The aims of our paper

We provide a methodological scoping review on how researchers have used NLP to study language polarization. We identify data sources and computational techniques, and review the different conceptualizations and operationalizations of polarization.

Our review captures several features that describes the difference between the research paradigms of social science and computer science-based NLP. These two approaches can be best identified as explanatory and predictive in nature [7, 8]. Whether the research is embedded in theory, whether qualitative approach is also used, whether the study address causality, or whether the results are interpreted, all can be linked to this duality. Social scientists traditionally prioritize explanations, invoking causal mechanisms derived from theory. However, computer scientists are more concerned with developing accurate predictive models, leaving interpretability aside. The degree of integration of the two approaches is also characterized in the review.

The overarching aim of this scoping review is to provide a starting point for future research by synthesizing approaches, potential flaws, and solutions. We would also like to give social science researchers who are unfamiliar with NLP a picture of the ongoing research.

The review’s methodology

We decided to write a scoping review because of the multidisciplinary nature of the papers to be reviewed, and because of the differences in terminology across disciplines. We performed the searches using Google Scholar, and included studies published between January 1, 2010 and June 29, 2021. Our initial search terms were political “polariz(s)ation” AND “natural language processing”, then added synonyms to both terms (for the detailed methodology of the review see the Supplement).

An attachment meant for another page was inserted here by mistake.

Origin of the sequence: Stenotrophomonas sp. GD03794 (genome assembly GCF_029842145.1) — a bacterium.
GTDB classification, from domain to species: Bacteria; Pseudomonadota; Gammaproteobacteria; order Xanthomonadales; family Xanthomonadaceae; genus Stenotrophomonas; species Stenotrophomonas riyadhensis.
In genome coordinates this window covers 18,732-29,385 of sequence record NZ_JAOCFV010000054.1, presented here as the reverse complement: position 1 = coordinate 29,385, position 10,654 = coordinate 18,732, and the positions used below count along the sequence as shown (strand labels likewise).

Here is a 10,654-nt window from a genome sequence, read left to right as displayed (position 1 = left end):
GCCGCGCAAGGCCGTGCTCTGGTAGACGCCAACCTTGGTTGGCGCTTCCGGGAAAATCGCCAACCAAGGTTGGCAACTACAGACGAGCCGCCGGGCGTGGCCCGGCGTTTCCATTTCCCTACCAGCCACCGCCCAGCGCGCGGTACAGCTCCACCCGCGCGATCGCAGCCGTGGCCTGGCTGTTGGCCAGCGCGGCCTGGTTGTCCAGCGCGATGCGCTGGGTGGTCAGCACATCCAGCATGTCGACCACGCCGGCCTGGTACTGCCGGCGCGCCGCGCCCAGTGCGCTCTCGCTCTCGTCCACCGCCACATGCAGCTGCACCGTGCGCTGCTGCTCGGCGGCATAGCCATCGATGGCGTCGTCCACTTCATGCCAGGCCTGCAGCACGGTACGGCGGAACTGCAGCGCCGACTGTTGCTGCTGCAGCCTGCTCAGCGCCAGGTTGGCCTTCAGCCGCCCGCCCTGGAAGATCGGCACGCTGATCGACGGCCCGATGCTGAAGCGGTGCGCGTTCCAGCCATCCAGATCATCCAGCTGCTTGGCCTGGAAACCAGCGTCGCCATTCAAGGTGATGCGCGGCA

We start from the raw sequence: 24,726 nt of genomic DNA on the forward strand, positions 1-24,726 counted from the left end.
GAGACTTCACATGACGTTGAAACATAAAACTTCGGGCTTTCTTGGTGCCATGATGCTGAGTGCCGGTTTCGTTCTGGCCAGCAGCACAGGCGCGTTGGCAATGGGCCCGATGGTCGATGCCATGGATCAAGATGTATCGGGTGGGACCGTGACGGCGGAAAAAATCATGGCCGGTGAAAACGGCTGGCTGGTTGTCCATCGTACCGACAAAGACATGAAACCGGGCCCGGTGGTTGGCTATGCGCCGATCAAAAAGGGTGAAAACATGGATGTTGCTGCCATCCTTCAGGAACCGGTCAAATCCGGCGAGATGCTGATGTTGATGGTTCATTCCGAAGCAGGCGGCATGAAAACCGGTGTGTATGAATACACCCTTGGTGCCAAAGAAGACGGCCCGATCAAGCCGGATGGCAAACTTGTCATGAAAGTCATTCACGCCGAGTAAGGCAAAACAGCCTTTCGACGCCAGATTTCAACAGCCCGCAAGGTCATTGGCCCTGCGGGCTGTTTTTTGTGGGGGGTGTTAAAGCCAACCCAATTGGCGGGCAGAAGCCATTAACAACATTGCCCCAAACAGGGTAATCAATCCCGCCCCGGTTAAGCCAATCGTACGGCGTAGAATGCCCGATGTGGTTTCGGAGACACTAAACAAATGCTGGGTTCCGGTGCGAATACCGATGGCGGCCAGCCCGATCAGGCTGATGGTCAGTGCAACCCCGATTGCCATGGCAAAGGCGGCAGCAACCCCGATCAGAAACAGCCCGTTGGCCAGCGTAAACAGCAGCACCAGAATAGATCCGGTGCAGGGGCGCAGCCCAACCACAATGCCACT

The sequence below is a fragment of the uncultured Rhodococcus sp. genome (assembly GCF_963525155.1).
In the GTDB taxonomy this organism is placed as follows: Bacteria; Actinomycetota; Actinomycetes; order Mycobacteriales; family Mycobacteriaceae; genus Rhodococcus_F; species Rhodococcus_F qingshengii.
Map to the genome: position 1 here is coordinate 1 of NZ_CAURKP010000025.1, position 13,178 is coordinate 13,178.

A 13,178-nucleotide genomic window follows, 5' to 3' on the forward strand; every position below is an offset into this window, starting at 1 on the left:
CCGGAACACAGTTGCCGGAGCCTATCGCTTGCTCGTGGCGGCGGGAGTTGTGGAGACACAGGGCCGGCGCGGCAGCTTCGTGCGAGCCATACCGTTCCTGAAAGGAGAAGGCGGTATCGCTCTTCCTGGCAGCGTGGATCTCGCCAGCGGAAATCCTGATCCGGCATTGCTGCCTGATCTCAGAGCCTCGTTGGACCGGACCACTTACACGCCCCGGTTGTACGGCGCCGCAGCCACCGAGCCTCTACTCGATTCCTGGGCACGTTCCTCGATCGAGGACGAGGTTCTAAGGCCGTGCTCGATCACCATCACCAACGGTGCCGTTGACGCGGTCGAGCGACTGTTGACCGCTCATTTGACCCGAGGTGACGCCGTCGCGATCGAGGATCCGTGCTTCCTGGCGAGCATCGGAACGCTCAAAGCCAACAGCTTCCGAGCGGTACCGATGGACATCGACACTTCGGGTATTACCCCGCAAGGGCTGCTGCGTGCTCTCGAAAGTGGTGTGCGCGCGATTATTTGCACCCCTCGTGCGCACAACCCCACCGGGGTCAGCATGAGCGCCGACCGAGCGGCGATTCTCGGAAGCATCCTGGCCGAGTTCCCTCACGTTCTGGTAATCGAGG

As is usually the case with scoping reviews, because of the undefined nature of the search terms, and because of searching anywhere within the article, we got many irrelevant hits, so a range of hard and soft exclusion criteria was defined. We synthesized our findings in a narrative report. Due to space limitations, technical details have been moved to the Supplementary Material.



After deleting duplicates, our search returned 3078 unique hits, to which we added 6 more papers manually. Of the initial 3084 records, we identified 154 relevant studies (see Table S1 in the Supplement).

According to Fig. 1, the number of publications has risen during the past decade. Table 1 presents top 10 countries of the paper’s focus, and countries the authors are affiliated with. (Full information can be found in the Supplement, Table S2.) As Table 1 presents, more than half of the studies were conducted using US data and the US is also the most publishing country affiliated with half of the studies. The US dominance is probably a phenomenon that manifests itself throughout the scientific literature, and most explicitly in the areas with a strong methodological basis. Similar results suggesting US dominance were found by recent bibliometric analysis on carbon emissions from transport sector [9], on effects of COVID-19 pandemic on mental health [10], or in a more technical area, on NLP in medicine [11], finding US dominance of 29%, 21% and 63%, respectively.

Fig. 1
figure 1

The included studies by year of publication

Table 1 Top countries of the paper’s focus, and top countries the authors are affiliated with (with frequency of occurrence)